There’s not a lot of fern action in my dry, sunny garden, much to my regret, but in the front garden on the north side of the house, planted in the parched gloom at the foundation line, a fern is improbably thriving behind the agaves and astelias. This frothy, arching, clumping-not-running, perfectly harmless member of the asparagus family is Asparagus virgatus.
What do all these plants have in common besides the letter A? Cast-iron natures as far as tolerating dry soil and shifting sun/shade patterns throughout the year. They probably spend more time overall in shade, which suits even the agave, A. attenuata, famous among agaves for tolerating some shade. (An Aloe marlothii recently perished, unable to handle the winter in part shade.)
And I can assure you that, although related, it is not the scary monster that most of us have learned to fear in the form of the climbing asparagus, A. scandens.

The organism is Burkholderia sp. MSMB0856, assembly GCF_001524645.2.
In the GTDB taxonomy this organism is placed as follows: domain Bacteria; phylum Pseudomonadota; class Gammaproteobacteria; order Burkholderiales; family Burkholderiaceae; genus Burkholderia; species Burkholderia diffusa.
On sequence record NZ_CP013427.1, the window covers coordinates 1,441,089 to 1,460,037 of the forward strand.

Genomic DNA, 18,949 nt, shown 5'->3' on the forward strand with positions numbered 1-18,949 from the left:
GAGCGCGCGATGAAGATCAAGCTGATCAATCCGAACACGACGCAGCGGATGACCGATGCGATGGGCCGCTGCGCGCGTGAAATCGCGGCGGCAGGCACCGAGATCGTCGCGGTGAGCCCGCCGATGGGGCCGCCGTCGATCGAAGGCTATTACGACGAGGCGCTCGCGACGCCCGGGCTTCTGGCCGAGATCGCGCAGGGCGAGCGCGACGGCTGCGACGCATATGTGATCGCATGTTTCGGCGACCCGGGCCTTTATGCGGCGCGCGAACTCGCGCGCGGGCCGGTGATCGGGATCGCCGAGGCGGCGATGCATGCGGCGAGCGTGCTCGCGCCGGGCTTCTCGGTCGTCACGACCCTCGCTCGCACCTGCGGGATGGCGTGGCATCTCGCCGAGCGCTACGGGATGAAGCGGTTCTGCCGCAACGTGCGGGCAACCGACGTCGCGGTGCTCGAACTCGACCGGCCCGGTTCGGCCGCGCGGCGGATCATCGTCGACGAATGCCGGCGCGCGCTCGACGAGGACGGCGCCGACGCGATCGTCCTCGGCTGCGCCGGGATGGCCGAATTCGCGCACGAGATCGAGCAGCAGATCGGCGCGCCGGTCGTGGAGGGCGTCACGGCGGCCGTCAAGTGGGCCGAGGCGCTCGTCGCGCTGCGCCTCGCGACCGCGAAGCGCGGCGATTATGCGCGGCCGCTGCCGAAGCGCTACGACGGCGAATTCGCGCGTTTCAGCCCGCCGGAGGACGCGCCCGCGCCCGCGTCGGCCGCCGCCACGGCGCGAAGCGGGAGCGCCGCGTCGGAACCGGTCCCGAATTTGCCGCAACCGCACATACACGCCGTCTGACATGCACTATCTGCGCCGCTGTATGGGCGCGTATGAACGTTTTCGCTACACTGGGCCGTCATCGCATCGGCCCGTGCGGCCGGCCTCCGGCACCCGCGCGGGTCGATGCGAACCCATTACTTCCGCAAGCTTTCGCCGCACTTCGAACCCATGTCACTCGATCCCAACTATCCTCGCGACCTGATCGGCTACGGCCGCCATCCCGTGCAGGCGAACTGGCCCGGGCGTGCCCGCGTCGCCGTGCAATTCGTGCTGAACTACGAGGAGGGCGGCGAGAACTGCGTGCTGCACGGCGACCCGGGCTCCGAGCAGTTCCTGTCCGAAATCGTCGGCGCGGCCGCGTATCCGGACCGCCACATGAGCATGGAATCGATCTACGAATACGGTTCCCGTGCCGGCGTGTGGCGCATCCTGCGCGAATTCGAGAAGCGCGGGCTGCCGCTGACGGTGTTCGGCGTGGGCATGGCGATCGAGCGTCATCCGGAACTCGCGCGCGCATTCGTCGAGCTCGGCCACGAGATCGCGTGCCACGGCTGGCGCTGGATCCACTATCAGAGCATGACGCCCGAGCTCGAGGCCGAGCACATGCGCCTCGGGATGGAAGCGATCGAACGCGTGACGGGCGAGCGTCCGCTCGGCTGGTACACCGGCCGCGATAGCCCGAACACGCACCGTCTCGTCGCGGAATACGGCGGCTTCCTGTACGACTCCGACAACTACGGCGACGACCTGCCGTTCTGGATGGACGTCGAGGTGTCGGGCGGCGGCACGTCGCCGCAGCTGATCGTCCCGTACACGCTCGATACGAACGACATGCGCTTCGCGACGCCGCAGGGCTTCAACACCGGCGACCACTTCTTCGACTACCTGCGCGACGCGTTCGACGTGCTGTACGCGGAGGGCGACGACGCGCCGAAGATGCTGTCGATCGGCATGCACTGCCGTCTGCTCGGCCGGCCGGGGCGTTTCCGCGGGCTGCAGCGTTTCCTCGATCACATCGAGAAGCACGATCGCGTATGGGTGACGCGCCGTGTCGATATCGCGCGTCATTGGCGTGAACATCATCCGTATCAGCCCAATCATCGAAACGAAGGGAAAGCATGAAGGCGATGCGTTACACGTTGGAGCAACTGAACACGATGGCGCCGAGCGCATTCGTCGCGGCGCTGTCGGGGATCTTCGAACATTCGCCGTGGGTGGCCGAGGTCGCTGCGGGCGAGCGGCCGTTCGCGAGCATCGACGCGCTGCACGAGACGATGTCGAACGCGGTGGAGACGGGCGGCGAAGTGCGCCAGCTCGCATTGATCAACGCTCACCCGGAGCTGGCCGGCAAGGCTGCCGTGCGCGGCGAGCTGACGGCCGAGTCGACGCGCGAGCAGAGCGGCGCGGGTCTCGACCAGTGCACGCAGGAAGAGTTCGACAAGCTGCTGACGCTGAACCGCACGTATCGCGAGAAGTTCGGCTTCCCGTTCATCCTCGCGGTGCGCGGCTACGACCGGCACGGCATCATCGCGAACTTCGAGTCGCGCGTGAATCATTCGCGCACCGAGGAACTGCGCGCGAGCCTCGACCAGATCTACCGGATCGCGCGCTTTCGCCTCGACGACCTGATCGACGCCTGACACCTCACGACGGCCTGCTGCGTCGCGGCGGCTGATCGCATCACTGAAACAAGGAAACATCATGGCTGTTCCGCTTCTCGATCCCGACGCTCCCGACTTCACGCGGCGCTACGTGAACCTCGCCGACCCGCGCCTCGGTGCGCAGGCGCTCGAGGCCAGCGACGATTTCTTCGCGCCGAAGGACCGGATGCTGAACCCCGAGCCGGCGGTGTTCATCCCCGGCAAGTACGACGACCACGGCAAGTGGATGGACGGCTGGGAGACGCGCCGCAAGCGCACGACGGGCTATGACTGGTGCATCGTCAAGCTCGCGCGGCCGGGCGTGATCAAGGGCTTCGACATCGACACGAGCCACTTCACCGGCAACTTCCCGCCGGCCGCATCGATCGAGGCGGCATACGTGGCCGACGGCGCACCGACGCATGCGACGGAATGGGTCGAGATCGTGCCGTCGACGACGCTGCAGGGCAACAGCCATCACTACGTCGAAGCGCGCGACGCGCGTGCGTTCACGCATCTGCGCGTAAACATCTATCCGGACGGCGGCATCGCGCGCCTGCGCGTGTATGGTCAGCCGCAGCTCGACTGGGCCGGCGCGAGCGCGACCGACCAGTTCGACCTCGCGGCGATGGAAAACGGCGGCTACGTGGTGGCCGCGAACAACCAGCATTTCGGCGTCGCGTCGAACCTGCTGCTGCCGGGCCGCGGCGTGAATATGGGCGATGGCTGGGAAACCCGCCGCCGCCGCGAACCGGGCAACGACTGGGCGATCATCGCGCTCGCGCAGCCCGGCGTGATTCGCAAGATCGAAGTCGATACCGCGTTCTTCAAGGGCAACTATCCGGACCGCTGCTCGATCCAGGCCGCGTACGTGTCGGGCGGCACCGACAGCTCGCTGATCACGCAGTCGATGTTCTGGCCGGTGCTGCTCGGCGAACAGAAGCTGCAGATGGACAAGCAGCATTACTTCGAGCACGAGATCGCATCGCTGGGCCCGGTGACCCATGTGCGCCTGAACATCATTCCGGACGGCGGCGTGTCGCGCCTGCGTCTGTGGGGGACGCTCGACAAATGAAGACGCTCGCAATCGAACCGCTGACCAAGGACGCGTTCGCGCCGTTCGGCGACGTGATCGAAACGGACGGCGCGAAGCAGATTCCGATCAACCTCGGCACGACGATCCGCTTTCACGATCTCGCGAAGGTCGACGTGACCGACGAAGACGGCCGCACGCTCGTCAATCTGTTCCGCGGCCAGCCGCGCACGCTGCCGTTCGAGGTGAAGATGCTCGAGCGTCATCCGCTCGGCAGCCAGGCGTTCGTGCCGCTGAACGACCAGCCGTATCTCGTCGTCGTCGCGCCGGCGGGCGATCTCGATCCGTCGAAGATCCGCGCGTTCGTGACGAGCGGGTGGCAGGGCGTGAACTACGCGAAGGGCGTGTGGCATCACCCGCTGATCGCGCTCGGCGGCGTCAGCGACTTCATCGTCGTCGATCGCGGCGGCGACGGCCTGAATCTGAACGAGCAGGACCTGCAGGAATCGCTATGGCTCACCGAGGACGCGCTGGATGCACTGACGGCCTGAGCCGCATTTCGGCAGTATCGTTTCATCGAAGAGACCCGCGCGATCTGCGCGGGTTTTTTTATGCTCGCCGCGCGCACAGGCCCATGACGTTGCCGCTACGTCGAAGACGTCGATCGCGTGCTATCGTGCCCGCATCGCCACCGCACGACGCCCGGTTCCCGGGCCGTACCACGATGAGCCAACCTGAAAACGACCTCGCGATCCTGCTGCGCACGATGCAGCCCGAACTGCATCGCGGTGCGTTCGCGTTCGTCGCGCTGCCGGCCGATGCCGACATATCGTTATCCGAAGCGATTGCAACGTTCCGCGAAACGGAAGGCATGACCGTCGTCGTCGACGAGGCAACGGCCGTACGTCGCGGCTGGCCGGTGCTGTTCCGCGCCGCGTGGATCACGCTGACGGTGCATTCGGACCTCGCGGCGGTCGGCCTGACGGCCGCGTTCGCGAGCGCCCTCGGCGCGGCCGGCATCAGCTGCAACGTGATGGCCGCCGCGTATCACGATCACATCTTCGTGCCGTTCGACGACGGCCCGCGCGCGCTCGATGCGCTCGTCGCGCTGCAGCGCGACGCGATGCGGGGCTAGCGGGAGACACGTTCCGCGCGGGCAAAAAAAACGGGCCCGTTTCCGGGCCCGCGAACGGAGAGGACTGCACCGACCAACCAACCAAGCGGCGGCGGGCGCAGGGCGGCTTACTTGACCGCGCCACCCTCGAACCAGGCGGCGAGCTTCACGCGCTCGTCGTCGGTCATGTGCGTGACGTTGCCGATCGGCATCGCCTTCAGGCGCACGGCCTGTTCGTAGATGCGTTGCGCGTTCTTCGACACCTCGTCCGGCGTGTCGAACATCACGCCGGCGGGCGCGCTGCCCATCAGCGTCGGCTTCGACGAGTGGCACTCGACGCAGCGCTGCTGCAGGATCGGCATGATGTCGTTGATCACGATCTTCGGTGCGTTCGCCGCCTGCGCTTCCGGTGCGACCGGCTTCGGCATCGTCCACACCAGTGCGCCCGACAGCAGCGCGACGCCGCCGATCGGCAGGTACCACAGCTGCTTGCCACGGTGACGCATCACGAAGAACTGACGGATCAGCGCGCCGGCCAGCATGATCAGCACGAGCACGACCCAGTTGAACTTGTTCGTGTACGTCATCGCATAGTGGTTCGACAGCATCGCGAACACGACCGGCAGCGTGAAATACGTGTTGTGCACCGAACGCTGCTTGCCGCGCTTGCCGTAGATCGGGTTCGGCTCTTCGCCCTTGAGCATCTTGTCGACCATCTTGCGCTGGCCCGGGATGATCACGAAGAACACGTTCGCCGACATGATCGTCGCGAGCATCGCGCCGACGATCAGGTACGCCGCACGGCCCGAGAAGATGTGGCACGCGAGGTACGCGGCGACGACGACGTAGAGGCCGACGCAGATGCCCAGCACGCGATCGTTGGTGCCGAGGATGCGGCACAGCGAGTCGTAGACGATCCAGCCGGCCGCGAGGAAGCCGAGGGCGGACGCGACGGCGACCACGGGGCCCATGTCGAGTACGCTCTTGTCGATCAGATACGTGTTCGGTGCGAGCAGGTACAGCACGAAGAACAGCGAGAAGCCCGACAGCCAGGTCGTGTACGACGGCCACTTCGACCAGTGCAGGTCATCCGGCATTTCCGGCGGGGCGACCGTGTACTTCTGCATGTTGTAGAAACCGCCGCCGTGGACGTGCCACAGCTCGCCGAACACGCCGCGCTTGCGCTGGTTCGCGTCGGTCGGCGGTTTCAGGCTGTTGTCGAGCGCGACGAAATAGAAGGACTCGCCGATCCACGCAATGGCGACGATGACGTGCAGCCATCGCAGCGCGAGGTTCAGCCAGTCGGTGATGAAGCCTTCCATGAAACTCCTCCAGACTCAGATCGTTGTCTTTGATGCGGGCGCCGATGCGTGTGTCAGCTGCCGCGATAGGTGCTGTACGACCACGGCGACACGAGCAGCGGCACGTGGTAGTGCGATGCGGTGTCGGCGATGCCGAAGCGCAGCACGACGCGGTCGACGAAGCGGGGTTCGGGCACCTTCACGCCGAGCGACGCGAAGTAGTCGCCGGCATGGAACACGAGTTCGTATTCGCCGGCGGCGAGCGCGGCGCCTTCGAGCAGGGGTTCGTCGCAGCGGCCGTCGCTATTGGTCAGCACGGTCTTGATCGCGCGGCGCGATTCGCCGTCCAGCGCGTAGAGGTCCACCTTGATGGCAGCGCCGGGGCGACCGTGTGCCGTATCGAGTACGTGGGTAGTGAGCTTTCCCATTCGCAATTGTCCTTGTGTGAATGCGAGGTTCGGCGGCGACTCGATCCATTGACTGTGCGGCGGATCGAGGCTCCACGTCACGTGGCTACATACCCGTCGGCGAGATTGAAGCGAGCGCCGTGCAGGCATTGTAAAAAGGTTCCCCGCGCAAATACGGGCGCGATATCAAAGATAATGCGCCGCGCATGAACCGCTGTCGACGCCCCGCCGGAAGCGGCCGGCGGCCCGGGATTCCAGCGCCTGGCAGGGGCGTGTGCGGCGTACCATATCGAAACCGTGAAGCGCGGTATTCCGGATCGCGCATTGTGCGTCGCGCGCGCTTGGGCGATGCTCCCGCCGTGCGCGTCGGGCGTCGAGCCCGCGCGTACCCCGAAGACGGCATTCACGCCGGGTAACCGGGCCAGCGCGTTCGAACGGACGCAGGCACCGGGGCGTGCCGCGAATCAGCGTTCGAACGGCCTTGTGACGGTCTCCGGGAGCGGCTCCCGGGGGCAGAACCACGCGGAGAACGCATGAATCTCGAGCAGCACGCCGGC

With Agave attenuata ‘Kara’s Stripes’ and Astelia nervosa in the background.
An interesting graphic quality to its stems too. I’ve never seen it look this lush before, and the clue to the improvement in its former straggly growth is that white drainspout. The small amount of rainfall we’ve had so far this winter was funneled via the new gutters and directed into downspouts, and one of the downspouts empties here. San Marcos Growers says “This plant comes from South Eastern Africa, where it typically grows along shaded waterways, so it is surprising how drought tolerant this plant is.” I can now vouch for its love of moisture as well as its drought tolerance. I would love to bulk up a big specimen in a container and see what it can do when not in sheer survival mode, as I’ve been growing it.
Typical small red berries of the asparagus family follow tiny, almost imperceptible flowers.
Unlike the ineradicable climbing asparagus, Asparagaus scandens, A. virgatus is your friend.
Plant Delights Nursery lists it in their catalogue to zone 7 and credits it for tolerating a lot more sun than I give it.